Members raised concerns that a large number of the apartments would be sold to foreign investors and would not be available to local residents. Mr Grainger stated it was not possible for planning to restrict the sale of properties, however it was likely that they would be available for general sale and recent developments by the developers had been available to local residents.
A poll vote on the officers’ recommendation to grant permission was held in accordance with Standing Order 31.4, when there voted:
To grant (7) Councillors Samantha Bourne, Mary Burstow, Richard Clifton, Margaret Court, Vincent Galligan, Hamish Pollock and Jason Reynolds
To refuse (3) Councillors Patrick McManus, Tony Shields and Graham Whitham
Resolved: That planning permission be granted for application No. B2015/72308/FUL, subject to
(a) the written conclusion of a ‘section 106’ agreement to be completed by 4 November 2015, or such longer period as may be agreed in writing by the Executive Head of Economic Development, Planning and Regeneration, after which time the decision to grant planning permission will be rescinded. Should a completed S106 legal agreement not be forthcoming by the date and time specified above the Planning Committee also agree to give delegated authority to officers, should they wish, to refuse permission on the basis that the proposal would fail to provide a series of infrastructure and environmental improvements; and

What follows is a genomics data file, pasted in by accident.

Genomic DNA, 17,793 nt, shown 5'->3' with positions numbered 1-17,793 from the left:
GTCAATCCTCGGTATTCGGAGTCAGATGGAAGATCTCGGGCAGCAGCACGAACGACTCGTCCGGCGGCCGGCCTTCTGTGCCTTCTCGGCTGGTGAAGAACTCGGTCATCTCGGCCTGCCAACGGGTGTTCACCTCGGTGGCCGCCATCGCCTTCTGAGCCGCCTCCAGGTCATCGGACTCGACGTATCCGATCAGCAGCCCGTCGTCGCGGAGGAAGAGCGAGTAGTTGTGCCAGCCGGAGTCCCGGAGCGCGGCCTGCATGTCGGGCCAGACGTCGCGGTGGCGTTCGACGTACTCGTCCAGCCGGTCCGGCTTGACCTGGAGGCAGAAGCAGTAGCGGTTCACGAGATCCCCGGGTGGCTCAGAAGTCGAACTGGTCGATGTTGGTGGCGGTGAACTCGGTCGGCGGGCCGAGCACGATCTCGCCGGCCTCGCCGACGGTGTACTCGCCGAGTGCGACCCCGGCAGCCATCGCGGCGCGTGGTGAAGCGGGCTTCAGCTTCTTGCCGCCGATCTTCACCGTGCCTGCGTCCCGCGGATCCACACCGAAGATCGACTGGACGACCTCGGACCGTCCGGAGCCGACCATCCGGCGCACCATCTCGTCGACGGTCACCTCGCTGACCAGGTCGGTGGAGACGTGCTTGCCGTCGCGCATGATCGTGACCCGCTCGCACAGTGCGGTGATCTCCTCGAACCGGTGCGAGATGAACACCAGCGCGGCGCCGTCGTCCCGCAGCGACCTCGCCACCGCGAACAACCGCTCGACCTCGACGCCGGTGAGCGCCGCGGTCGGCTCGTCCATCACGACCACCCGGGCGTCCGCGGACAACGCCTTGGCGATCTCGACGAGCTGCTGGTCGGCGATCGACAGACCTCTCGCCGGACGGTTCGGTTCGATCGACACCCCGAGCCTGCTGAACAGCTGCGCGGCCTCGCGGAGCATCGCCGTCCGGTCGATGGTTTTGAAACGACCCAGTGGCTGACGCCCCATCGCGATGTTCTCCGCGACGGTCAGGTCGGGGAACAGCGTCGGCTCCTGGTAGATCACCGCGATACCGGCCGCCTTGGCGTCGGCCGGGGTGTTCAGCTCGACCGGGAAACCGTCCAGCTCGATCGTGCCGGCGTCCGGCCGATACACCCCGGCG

(b) referral to the Greater London Authority. The application is referable to the Greater London Authority under Category 1C of the Schedule of the Town and Country Planning (Mayor of London) Order 2008: “Development which comprises or includes the erection of a building more than 30 metres high and is outside the City of London.” If the Committee resolves to grant permission, the application is referred to The Greater London Authority which has 14 days to decide whether or not to review the planning permission (under article 5.(1) of the Town and Country Planning (Mayor of London) Order 2008); and
(c) the conditions, reasons and informatives set out in the Appendix to these Minutes.